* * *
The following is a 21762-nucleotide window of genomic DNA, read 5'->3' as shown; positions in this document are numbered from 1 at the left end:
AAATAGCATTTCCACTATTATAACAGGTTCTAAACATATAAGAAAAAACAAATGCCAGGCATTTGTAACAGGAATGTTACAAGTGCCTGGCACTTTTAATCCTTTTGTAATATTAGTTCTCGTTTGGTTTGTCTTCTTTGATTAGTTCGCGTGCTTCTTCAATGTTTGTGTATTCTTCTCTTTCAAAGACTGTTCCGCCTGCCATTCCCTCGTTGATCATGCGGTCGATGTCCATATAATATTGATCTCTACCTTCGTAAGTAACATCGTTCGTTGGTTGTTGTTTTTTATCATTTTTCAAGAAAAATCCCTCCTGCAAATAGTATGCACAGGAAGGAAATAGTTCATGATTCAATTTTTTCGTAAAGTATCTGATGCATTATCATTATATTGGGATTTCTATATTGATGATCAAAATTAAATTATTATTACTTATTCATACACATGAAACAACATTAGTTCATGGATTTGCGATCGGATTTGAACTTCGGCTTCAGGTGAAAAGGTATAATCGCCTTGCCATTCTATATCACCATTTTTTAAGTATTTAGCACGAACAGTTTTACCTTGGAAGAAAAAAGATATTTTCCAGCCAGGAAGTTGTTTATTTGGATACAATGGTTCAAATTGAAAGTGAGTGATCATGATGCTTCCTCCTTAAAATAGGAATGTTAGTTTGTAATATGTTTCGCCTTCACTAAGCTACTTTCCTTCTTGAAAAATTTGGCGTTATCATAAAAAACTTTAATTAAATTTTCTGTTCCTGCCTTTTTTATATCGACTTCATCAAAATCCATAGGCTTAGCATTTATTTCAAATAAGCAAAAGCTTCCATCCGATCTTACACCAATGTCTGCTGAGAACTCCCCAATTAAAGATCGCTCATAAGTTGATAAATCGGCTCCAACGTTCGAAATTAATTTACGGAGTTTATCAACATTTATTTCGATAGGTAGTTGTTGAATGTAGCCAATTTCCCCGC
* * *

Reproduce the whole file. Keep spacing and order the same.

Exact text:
The following is a 21762-nucleotide window of genomic DNA, read 5'->3' as shown; positions in this document are numbered from 1 at the left end:
AAATAGCATTTCCACTATTATAACAGGTTCTAAACATATAAGAAAAAACAAATGCCAGGCATTTGTAACAGGAATGTTACAAGTGCCTGGCACTTTTAATCCTTTTGTAATATTAGTTCTCGTTTGGTTTGTCTTCTTTGATTAGTTCGCGTGCTTCTTCAATGTTTGTGTATTCTTCTCTTTCAAAGACTGTTCCGCCTGCCATTCCCTCGTTGATCATGCGGTCGATGTCCATATAATATTGATCTCTACCTTCGTAAGTAACATCGTTCGTTGGTTGTTGTTTTTTATCATTTTTCAAGAAAAATCCCTCCTGCAAATAGTATGCACAGGAAGGAAATAGTTCATGATTCAATTTTTTCGTAAAGTATCTGATGCATTATCATTATATTGGGATTTCTATATTGATGATCAAAATTAAATTATTATTACTTATTCATACACATGAAACAACATTAGTTCATGGATTTGCGATCGGATTTGAACTTCGGCTTCAGGTGAAAAGGTATAATCGCCTTGCCATTCTATATCACCATTTTTTAAGTATTTAGCACGAACAGTTTTACCTTGGAAGAAAAAAGATATTTTCCAGCCAGGAAGTTGTTTATTTGGATACAATGGTTCAAATTGAAAGTGAGTGATCATGATGCTTCCTCCTTAAAATAGGAATGTTAGTTTGTAATATGTTTCGCCTTCACTAAGCTACTTTCCTTCTTGAAAAATTTGGCGTTATCATAAAAAACTTTAATTAAATTTTCTGTTCCTGCCTTTTTTATATCGACTTCATCAAAATCCATAGGCTTAGCATTTATTTCAAATAAGCAAAAGCTTCCATCCGATCTTACACCAATGTCTGCTGAGAACTCCCCAATTAAAGATCGCTCATAAGTTGATAAATCGGCTCCAACGTTCGAAATTAATTTACGGAGTTTATCAACATTTATTTCGATAGGTAGTTGTTGAATGTAGCCAATTTCCCCGC